speed on the roster, both of which had not been lost on the new
Glatthaar is a bruising 225-pound back who led the Bearcats in
rushing as a sophomore before tailing off to just 285 yards and
three yards a carry in 2006. Kelly will ask all of his runners
to pass protect which shouldn’t be an issue for these three big
Watch Out For… a running game by committee.
Moore’s job is in serious jeopardy, and there’s not enough
separation in talent among the top three backs to believe one
will get the overwhelming majority of the carries. They’re all
big, interchangeable seniors that do their best work running
between the tackles.
Strength: Depth. Kelly isn’t going to focus on
the ground game at Cincinnati, but it’s still a luxury to have
three veteran backs that have all started games in their college
careers. In short yardage, the Bearcats will be very tough to
stop, particularly if former 275-pound former fullback Doug
Jones is inserted as a lead blocker.
Weakness: A lack of a breakaway back. As a
complement to Cincinnati’s trio of bruising backs, it sure would
be nice to have a player on the roster with a little wiggle that
can take a handoff or a screen pass and go the distance. If the
Bearcats are going to have any big plays in 2007, it’ll have to
come from the passing attack.
Outlook: There’s no special back on the roster so
the running game will be steady with Moore, Benton and Glatthaar,
but unspectacular. Provided they can take some heat off the
quarterbacks and overachieve in pass protection, they’re job
will be done.
After the obvious need for a quality quarterback, Kelly’s spread
offense must have a bunch of receivers, preferably tall ones
that can make catches in traffic and pick up additional yards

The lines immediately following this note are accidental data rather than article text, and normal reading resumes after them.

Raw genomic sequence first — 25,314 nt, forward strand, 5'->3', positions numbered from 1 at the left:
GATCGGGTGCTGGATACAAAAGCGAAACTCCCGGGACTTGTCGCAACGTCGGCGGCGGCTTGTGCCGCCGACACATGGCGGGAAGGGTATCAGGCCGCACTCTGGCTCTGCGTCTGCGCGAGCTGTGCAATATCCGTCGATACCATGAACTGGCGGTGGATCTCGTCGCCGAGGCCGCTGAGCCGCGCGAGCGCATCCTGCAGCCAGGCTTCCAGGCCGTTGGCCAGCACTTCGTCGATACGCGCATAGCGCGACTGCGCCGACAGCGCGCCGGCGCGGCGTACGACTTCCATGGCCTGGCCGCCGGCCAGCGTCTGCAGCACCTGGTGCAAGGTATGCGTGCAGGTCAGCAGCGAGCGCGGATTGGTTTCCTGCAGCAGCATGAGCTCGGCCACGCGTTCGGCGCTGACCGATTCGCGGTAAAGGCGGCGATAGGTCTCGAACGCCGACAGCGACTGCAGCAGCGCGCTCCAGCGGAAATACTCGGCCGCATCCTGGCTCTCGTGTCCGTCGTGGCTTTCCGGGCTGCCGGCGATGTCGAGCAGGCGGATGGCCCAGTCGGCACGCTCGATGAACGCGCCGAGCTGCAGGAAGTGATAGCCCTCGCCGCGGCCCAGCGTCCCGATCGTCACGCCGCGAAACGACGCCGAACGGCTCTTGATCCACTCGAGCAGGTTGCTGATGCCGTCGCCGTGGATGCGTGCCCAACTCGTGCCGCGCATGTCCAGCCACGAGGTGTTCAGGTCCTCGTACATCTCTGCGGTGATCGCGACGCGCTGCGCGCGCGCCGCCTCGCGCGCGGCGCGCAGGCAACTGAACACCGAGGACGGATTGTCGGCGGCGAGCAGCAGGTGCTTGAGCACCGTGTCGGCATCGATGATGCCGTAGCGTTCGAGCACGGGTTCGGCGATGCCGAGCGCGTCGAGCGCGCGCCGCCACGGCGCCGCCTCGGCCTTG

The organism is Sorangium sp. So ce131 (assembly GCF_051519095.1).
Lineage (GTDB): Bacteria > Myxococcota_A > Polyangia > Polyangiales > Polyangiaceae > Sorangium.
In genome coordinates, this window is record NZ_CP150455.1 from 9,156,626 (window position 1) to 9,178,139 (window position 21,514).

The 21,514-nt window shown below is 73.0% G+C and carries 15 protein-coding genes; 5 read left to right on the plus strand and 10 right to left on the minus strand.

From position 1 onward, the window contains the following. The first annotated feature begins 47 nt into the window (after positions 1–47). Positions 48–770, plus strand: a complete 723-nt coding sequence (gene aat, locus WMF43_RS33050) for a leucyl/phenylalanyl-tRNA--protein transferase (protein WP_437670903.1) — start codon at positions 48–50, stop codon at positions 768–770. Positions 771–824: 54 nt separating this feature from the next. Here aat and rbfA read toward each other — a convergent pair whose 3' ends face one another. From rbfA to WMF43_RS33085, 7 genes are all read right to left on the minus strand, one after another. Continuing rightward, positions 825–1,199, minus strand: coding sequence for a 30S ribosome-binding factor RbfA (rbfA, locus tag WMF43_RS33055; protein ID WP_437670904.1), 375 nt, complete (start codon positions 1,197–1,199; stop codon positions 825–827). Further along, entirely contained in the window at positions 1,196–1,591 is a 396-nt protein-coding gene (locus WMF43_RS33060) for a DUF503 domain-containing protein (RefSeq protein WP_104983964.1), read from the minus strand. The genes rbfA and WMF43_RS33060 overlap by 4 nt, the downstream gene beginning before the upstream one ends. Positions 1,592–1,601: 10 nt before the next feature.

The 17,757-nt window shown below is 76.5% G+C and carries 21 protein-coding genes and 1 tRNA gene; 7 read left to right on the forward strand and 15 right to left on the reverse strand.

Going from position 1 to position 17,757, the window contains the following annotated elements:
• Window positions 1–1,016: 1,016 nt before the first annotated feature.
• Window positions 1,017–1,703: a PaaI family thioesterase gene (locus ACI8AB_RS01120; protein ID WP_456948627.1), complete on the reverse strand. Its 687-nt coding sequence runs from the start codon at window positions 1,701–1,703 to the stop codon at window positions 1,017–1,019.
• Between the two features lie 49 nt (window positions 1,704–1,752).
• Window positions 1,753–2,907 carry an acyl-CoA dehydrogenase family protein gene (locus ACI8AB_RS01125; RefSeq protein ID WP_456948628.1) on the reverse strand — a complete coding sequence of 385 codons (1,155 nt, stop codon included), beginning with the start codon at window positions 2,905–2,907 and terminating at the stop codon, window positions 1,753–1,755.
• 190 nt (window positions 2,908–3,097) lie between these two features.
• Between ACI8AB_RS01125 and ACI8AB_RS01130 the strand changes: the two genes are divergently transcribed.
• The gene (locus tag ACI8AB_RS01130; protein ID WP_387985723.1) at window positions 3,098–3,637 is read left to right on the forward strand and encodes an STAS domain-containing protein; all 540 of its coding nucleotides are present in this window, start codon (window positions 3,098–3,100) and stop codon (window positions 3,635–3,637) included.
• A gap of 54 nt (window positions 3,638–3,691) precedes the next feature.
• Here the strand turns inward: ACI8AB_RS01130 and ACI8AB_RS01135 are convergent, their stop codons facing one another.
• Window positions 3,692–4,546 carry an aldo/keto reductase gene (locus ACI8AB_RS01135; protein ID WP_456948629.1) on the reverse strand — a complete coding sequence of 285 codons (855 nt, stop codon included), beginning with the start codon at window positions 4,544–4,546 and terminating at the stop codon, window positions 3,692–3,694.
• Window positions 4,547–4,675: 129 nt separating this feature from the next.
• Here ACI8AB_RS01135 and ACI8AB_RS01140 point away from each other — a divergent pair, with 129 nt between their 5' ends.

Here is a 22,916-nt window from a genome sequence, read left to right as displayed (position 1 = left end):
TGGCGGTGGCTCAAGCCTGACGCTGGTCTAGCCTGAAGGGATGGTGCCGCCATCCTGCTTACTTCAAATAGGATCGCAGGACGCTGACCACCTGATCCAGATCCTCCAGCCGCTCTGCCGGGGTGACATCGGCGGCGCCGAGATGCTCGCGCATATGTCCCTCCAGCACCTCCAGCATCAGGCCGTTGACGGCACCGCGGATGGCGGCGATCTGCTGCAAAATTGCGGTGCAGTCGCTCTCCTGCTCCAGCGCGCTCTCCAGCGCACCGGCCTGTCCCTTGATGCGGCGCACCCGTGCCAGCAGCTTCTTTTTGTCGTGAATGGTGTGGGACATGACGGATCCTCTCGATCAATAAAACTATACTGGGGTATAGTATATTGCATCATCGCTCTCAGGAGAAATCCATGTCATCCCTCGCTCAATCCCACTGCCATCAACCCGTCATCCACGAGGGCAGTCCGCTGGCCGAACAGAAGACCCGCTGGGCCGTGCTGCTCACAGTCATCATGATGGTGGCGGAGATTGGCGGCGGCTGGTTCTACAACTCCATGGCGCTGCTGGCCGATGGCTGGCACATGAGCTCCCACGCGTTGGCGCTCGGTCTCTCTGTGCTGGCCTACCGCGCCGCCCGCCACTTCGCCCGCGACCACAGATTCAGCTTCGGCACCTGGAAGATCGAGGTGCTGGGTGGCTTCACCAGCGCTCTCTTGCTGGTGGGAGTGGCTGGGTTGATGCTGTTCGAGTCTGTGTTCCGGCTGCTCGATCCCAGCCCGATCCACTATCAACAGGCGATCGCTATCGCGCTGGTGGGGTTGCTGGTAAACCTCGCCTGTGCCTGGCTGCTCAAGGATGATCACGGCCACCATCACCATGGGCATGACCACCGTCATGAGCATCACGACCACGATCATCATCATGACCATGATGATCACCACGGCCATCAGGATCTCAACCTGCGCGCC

after contact. Although four of last year’s top six receivers
are back for another year, that hasn’t kept the staff from
worrying if there are enough reliable pass-catchers on the
roster. All the receivers are going to thrive in a more
passer-friendly offense, but none more than junior Dominick
Goodman who had 40 receptions and five touchdown catches
last year, capped by an MVP effort in the International Bowl.
He’s 6-1 and 200 pounds, able to get behind a secondary and
still learning after playing quarterback throughout high
At just 5-11 and 175 pounds, junior Derrick Stewart
doesn’t fit the blueprint at receiver, but he’s a game-breaker
who can take short slants and turn them into big gainers.
Better suited in the slot, he averaged more than 20 yards on his
33 catches in 2006 and has the jets to be useful in a variety of
Senior Earnest Jackson is Cincinnati’s career receiving
leader with 68 catches for 901 yards and four touchdowns, but
was a non-factor a year ago and needs to play to his full
potential this fall. While not a burner at 6-3 and 215 pounds,
he’s got the size to out muscle or out leap most of the Big
East’s defensive backs and could be used at tight end if there’s
Although tight end Brent Celek will certainly be missed,
Cincinnati believes it has his replacement in junior Connor
Barwin who flashed plenty of upside last season. In spot
duty, he caught 13 passes for 148 yards and two touchdowns,
displaying the nice hands, good speed and tight route running
that already has the Bearcats suggesting he’ll be an
all-conference performer before he’s done. He tore ligaments in
his ankle playing pick-up basketball in the spring, but is
expected back in the summer.
Projected Top Reserves: The Bearcats are happy
with their second-unit receivers, but just need more of them.
Whether or not he climbs into the starting lineup, sophomore
Jared Martin is going to be a major player in this season’s
rotation. He played sparingly as a freshman, but is one of
Cincy’s best deep threats and really helped his cause in last
December’s practices leading up to the bowl game.
Antwuan Giddens is a rangy, 6-3 senior who needs to
finally capitalize on his size and leaping ability when the
offense shifts into four and five-wide receiver sets. He’s
lettered the last two years, but had just a single catch in five
games in 2006.
Tight end Kazeem Alli played in all 13 games as a
redshirt freshman and shows plenty of potential as a
pass-catcher. At 6-3 and 245 pounds, he has the speed to split
the seam and develop into a playmaker at the position. A knee
injury, however, kept him out of spring and could wind up nixing
his sophomore season.
The spoiler at tight end is former fullback Doug Jones
who has switched positions out of career necessity. A load at
6-4 and 273 pounds, he’s surprisingly nimble and sure-handed
which will make it impossible to keep him away from the field.